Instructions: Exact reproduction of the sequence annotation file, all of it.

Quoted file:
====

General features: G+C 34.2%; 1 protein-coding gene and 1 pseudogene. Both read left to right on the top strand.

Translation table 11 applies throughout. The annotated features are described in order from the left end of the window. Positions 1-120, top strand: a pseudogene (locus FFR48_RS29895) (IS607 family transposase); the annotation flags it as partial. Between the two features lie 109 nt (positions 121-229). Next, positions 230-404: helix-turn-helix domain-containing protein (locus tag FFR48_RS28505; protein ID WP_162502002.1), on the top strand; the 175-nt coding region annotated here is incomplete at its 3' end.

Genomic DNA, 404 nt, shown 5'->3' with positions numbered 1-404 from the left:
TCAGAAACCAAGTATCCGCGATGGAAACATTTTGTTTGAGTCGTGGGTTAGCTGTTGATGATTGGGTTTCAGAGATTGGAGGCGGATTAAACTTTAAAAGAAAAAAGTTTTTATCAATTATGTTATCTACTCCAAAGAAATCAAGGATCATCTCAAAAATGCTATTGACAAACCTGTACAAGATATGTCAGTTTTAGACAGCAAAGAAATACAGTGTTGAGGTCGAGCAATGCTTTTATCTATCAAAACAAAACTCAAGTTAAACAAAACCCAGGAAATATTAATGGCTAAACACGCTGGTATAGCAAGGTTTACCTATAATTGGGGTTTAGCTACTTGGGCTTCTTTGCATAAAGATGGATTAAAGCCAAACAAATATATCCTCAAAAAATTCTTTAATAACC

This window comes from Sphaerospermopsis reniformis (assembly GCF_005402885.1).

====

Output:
General features: G+C 34.2%; 1 protein-coding gene and 1 pseudogene. Both read left to right on the top strand.

Translation table 11 applies throughout. The annotated features are described in order from the left end of the window. Positions 1-120, top strand: a pseudogene (locus FFR48_RS29895) (IS607 family transposase); the annotation flags it as partial. Between the two features lie 109 nt (positions 121-229). Next, positions 230-404: helix-turn-helix domain-containing protein (locus tag FFR48_RS28505; protein ID WP_162502002.1), on the top strand; the 175-nt coding region annotated here is incomplete at its 3' end.

Genomic DNA, 404 nt, shown 5'->3' with positions numbered 1-404 from the left:
TCAGAAACCAAGTATCCGCGATGGAAACATTTTGTTTGAGTCGTGGGTTAGCTGTTGATGATTGGGTTTCAGAGATTGGAGGCGGATTAAACTTTAAAAGAAAAAAGTTTTTATCAATTATGTTATCTACTCCAAAGAAATCAAGGATCATCTCAAAAATGCTATTGACAAACCTGTACAAGATATGTCAGTTTTAGACAGCAAAGAAATACAGTGTTGAGGTCGAGCAATGCTTTTATCTATCAAAACAAAACTCAAGTTAAACAAAACCCAGGAAATATTAATGGCTAAACACGCTGGTATAGCAAGGTTTACCTATAATTGGGGTTTAGCTACTTGGGCTTCTTTGCATAAAGATGGATTAAAGCCAAACAAATATATCCTCAAAAAATTCTTTAATAACC

This window comes from Sphaerospermopsis reniformis (assembly GCF_005402885.1).